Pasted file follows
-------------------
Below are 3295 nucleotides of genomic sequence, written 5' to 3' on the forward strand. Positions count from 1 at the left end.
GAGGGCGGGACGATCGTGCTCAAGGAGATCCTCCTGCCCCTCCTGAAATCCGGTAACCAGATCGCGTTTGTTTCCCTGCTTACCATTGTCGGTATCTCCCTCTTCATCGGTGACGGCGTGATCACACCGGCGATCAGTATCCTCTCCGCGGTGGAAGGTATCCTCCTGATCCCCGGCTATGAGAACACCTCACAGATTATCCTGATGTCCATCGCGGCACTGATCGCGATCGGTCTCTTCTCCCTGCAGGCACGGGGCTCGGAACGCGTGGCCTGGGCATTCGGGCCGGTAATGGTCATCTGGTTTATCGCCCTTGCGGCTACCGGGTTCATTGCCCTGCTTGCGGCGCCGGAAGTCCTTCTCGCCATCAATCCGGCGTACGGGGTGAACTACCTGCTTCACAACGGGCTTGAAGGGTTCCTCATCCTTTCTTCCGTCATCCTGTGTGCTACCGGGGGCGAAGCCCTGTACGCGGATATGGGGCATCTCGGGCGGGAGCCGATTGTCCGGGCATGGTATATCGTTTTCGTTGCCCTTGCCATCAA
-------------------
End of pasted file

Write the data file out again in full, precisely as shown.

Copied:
Below are 3295 nucleotides of genomic sequence, written 5' to 3' on the forward strand. Positions count from 1 at the left end.
GAGGGCGGGACGATCGTGCTCAAGGAGATCCTCCTGCCCCTCCTGAAATCCGGTAACCAGATCGCGTTTGTTTCCCTGCTTACCATTGTCGGTATCTCCCTCTTCATCGGTGACGGCGTGATCACACCGGCGATCAGTATCCTCTCCGCGGTGGAAGGTATCCTCCTGATCCCCGGCTATGAGAACACCTCACAGATTATCCTGATGTCCATCGCGGCACTGATCGCGATCGGTCTCTTCTCCCTGCAGGCACGGGGCTCGGAACGCGTGGCCTGGGCATTCGGGCCGGTAATGGTCATCTGGTTTATCGCCCTTGCGGCTACCGGGTTCATTGCCCTGCTTGCGGCGCCGGAAGTCCTTCTCGCCATCAATCCGGCGTACGGGGTGAACTACCTGCTTCACAACGGGCTTGAAGGGTTCCTCATCCTTTCTTCCGTCATCCTGTGTGCTACCGGGGGCGAAGCCCTGTACGCGGATATGGGGCATCTCGGGCGGGAGCCGATTGTCCGGGCATGGTATATCGTTTTCGTTGCCCTTGCCATCAA